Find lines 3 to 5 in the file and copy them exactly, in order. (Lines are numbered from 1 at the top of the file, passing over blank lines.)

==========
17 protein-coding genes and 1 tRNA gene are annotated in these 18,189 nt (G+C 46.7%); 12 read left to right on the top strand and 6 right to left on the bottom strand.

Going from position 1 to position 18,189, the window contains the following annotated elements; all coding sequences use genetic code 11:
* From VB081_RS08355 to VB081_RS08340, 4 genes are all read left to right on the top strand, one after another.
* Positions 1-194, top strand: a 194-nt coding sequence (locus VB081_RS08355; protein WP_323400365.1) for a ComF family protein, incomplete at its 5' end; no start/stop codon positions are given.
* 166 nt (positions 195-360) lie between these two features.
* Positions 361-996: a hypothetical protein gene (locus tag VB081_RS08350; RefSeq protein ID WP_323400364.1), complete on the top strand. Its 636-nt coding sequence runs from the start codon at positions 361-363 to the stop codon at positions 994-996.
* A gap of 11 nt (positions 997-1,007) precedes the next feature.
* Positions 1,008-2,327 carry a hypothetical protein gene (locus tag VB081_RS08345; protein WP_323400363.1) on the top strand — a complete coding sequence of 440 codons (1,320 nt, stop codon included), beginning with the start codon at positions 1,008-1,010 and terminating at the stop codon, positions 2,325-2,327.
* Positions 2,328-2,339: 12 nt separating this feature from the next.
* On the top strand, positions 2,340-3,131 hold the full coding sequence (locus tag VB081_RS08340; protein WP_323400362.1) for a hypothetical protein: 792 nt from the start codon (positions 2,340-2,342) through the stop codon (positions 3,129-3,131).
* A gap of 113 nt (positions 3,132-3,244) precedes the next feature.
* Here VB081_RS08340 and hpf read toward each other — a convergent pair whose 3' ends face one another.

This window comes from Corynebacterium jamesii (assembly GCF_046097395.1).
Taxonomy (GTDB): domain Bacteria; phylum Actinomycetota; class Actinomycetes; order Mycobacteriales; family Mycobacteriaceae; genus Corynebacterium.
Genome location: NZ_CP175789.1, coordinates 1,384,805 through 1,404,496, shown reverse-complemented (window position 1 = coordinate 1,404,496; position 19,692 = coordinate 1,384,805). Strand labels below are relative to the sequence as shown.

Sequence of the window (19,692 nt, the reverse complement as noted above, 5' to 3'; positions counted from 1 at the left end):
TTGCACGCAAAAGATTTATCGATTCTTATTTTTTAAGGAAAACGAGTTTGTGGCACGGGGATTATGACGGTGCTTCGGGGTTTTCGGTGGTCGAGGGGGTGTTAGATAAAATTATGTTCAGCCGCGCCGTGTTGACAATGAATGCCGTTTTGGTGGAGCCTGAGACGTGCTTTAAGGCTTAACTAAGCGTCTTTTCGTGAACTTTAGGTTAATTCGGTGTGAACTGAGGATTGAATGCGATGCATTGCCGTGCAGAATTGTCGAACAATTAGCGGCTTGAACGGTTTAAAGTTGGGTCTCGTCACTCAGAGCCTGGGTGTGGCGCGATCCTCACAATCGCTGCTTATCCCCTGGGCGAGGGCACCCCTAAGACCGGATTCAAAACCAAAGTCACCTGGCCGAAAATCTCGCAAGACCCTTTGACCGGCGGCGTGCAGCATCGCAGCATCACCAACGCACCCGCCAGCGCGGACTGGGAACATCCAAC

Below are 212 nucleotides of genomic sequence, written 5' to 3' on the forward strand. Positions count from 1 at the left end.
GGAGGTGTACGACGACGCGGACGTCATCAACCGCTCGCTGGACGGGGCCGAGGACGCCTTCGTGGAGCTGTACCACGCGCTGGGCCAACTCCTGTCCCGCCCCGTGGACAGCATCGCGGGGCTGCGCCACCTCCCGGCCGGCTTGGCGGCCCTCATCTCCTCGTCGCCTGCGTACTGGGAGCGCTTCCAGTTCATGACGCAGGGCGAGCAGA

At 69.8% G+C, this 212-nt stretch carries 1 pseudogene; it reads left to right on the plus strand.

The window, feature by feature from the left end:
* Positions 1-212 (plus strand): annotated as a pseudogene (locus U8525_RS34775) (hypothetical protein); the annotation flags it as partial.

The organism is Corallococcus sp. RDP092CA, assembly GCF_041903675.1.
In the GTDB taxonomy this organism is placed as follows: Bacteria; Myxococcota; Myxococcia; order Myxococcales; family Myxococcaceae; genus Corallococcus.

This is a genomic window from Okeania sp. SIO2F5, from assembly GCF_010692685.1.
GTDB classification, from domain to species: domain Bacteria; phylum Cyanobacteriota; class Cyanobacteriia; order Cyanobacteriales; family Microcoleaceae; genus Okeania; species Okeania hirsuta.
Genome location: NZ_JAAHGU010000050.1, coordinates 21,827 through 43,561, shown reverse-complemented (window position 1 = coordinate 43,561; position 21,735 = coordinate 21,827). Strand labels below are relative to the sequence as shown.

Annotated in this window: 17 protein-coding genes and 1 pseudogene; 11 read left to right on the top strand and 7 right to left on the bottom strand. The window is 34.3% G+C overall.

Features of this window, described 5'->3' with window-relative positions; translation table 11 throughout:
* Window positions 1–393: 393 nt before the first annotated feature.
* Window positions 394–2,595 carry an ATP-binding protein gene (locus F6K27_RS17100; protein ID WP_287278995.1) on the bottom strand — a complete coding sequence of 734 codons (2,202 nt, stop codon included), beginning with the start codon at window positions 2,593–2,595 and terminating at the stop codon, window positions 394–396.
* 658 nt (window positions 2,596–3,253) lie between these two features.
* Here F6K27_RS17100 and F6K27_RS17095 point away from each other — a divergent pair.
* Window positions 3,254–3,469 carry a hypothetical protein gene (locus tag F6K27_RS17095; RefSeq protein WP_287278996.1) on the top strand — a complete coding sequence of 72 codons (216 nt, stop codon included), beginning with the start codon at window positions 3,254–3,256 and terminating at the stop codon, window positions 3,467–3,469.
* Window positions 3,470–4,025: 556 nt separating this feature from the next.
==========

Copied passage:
* From VB081_RS08355 to VB081_RS08340, 4 genes are all read left to right on the top strand, one after another.
* Positions 1-194, top strand: a 194-nt coding sequence (locus VB081_RS08355; protein WP_323400365.1) for a ComF family protein, incomplete at its 5' end; no start/stop codon positions are given.
* 166 nt (positions 195-360) lie between these two features.